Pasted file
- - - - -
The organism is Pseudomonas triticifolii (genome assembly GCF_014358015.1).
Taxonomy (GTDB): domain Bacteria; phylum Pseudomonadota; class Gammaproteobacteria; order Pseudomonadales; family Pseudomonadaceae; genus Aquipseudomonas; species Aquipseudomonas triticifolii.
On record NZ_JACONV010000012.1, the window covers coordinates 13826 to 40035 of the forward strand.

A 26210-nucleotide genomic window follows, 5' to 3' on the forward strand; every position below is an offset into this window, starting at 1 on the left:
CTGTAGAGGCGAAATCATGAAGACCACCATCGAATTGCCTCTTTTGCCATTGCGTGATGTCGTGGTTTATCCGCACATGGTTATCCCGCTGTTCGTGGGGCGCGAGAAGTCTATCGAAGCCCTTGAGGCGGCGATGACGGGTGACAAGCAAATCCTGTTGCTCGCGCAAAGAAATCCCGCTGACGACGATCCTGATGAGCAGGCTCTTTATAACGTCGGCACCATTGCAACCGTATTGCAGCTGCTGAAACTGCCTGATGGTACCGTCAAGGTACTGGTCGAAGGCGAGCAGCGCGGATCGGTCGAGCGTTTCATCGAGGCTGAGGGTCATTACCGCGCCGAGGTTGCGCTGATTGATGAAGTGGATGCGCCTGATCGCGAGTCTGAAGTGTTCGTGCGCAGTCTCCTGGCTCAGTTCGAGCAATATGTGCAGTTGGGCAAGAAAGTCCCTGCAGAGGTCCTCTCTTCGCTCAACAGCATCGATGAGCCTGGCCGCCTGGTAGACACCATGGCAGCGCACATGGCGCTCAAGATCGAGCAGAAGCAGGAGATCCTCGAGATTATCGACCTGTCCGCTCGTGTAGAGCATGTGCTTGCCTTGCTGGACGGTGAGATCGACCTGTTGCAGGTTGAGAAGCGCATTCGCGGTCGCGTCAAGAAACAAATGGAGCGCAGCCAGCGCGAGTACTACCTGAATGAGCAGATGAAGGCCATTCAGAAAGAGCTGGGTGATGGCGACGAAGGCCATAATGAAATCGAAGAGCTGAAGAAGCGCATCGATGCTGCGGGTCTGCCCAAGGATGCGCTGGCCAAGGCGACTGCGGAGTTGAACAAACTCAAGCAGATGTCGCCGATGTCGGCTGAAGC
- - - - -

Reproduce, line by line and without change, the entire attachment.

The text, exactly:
The organism is Pseudomonas triticifolii (genome assembly GCF_014358015.1).
Taxonomy (GTDB): domain Bacteria; phylum Pseudomonadota; class Gammaproteobacteria; order Pseudomonadales; family Pseudomonadaceae; genus Aquipseudomonas; species Aquipseudomonas triticifolii.
On record NZ_JACONV010000012.1, the window covers coordinates 13826 to 40035 of the forward strand.

A 26210-nucleotide genomic window follows, 5' to 3' on the forward strand; every position below is an offset into this window, starting at 1 on the left:
CTGTAGAGGCGAAATCATGAAGACCACCATCGAATTGCCTCTTTTGCCATTGCGTGATGTCGTGGTTTATCCGCACATGGTTATCCCGCTGTTCGTGGGGCGCGAGAAGTCTATCGAAGCCCTTGAGGCGGCGATGACGGGTGACAAGCAAATCCTGTTGCTCGCGCAAAGAAATCCCGCTGACGACGATCCTGATGAGCAGGCTCTTTATAACGTCGGCACCATTGCAACCGTATTGCAGCTGCTGAAACTGCCTGATGGTACCGTCAAGGTACTGGTCGAAGGCGAGCAGCGCGGATCGGTCGAGCGTTTCATCGAGGCTGAGGGTCATTACCGCGCCGAGGTTGCGCTGATTGATGAAGTGGATGCGCCTGATCGCGAGTCTGAAGTGTTCGTGCGCAGTCTCCTGGCTCAGTTCGAGCAATATGTGCAGTTGGGCAAGAAAGTCCCTGCAGAGGTCCTCTCTTCGCTCAACAGCATCGATGAGCCTGGCCGCCTGGTAGACACCATGGCAGCGCACATGGCGCTCAAGATCGAGCAGAAGCAGGAGATCCTCGAGATTATCGACCTGTCCGCTCGTGTAGAGCATGTGCTTGCCTTGCTGGACGGTGAGATCGACCTGTTGCAGGTTGAGAAGCGCATTCGCGGTCGCGTCAAGAAACAAATGGAGCGCAGCCAGCGCGAGTACTACCTGAATGAGCAGATGAAGGCCATTCAGAAAGAGCTGGGTGATGGCGACGAAGGCCATAATGAAATCGAAGAGCTGAAGAAGCGCATCGATGCTGCGGGTCTGCCCAAGGATGCGCTGGCCAAGGCGACTGCGGAGTTGAACAAACTCAAGCAGATGTCGCCGATGTCGGCTGAAGC